Furthermore, as Investec adds, the UIG has proven especially useful in detecting turning points in inflation trends, and has shown high forecast accuracy when compared with core inflation measures. As shown in the chart below, the UIG has been indicating far higher levels of inflationary pressure relative to Core CPI since over the past year.

The divergence between the core CPI and UIG is notable, and reached a differential in excess of 1% in recent months. Based on historical patterns, such a wide divergence has been followed by increasing pressures in official inflation statistics, prompting the Federal Reserve to become more aggressive in their actions.

And while one can argue whether higher inflation is bad, one thing is guaranteed: rising interest rates are the nemesis of an aging bull market. Nothing has killed more bull markets than a deteriorating monetary climate with a relentless uptrend in interest rates; in fact, as we have shown previously, virtually every single Fed tightening cycle has always ended with a recession or some “event.”

Once started down the track of tightening, the conclusion seems all but inevitable. Out of 11 past tightening cycles, nine have resulted in a recession while only two created a soft landing that allowed the Fed to ease and avoid a recession.

Here another observation from the historical record: the Fed has a dismal track record of slowing the economy and at the same time avoiding a full blown recession. As investec ominously points out, “while each cycle has its own unique characteristics, the odds are not favorable that the current Fed tightening cycle is going to end happily for investors.”

* * *

Which brings us back to the key question: how long before rising inflation results in a recession?

For the answer, we go back to Deutsche Bank, which looks at the role inflation has a leading indicator of recession. Specifically, the German bank asks “Is the inflection in inflation a leading indicator of the end of the cycle? How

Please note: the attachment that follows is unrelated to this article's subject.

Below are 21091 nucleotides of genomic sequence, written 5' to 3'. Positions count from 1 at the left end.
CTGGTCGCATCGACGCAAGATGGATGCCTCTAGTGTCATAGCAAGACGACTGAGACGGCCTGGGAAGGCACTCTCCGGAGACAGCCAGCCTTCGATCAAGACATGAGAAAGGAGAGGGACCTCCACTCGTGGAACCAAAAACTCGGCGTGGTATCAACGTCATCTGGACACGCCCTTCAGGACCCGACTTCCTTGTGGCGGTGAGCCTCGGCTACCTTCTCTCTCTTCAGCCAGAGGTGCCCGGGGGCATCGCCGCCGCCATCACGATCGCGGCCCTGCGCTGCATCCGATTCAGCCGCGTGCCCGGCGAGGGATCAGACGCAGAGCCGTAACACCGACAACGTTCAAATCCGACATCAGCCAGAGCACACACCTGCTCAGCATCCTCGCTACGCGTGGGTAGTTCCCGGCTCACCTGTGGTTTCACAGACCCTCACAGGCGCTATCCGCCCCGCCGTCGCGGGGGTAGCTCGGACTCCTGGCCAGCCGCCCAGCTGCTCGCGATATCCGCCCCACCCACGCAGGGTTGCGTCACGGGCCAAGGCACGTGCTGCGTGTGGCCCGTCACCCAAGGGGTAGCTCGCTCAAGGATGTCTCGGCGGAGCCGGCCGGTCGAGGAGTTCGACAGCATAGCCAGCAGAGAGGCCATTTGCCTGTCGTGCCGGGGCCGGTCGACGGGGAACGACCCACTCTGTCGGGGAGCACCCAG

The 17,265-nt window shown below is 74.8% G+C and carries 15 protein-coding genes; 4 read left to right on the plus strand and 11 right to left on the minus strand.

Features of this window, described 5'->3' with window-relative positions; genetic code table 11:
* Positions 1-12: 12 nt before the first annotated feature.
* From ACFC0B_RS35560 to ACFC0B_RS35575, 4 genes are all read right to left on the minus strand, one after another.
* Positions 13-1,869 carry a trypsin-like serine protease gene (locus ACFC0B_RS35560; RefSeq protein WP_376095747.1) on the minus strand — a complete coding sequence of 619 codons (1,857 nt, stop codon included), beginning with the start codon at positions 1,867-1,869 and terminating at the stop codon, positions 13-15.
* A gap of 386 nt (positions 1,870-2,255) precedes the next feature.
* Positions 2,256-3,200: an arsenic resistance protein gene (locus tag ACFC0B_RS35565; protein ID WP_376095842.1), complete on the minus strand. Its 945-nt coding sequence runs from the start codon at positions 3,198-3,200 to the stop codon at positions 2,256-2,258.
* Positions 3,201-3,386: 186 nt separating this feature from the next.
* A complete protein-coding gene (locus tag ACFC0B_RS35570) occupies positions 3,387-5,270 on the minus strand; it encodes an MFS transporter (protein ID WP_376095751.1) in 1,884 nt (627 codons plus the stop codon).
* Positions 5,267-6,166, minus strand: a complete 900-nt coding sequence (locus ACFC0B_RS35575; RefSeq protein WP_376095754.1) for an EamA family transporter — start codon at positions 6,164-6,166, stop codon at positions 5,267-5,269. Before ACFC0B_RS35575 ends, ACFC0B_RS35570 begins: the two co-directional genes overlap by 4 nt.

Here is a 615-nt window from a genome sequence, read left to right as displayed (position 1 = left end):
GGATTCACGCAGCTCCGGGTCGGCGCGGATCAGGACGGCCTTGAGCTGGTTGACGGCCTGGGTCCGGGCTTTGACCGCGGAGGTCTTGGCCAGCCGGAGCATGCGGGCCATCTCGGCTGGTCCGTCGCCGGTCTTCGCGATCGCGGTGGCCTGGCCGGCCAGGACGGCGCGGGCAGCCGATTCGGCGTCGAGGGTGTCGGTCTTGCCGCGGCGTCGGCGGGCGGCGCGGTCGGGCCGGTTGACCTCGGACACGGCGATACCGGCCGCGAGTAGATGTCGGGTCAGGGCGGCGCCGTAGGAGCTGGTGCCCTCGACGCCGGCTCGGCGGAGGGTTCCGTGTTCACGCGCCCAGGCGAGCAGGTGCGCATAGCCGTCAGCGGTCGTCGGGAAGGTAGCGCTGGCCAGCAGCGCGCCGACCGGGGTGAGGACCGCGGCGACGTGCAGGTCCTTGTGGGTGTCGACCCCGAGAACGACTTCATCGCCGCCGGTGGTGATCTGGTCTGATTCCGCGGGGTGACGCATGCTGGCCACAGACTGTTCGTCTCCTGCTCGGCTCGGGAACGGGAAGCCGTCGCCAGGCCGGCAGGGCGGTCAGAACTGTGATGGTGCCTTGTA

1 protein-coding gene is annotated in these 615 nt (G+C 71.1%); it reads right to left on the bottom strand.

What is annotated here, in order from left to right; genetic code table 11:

long is the lead?”
It answer: On average 3 years… but the Fed’s reaction is key. Here are the details:

If the recent uptick marks the typical mid-to late-cycle inflection up in inflation, how long after did the next recession typically occur? On average 3 years, which would put it in late 2020. But the timing is likely determined critically by the Fed’s reaction.

Historically, a Fed rate-hiking cycle preceded most recessions since World War II, with recessions occurring only after the Fed moved rates into contractionary territory. Arguably the Fed did this only after it was convinced the economy was overheating and it continued hiking until the economy slowed sufficiently or went into recession.

At the current juncture, core inflation has remained below the Fed’s target of 2% for the last 10 years and several Fed officials have argued for symmetry in inflation outcomes around the target, i.e., to tolerate inflation above 2%. It is thus likely that the Fed will welcome the rise in inflation for now and simply stick to its current guidance, possibly moving it up modestly. It also means that if indeed the Fed intends on running the economy hot, equity investors may want to consider jogging quietly for the exits, especially before the vol-targeting, inverse vol, Risk parities, CTAs and the rest of the systematic funds decide to make another sprint for it.

A revolutionary initiative is helping average Americans find quick and lasting stock market success.

275% in one week on XLF - an index fund for the financial sector. Even 583%, in 7 days on XHB… an ETF of homebuilding companies in the S&P 500. 

{"email":"Email address invalid","url":"Website address invalid","required":"Required field missing"}

You might also like

Stocks | January 28

Stocks | January 28

Investing, Stocks | January 27

Investing | January 27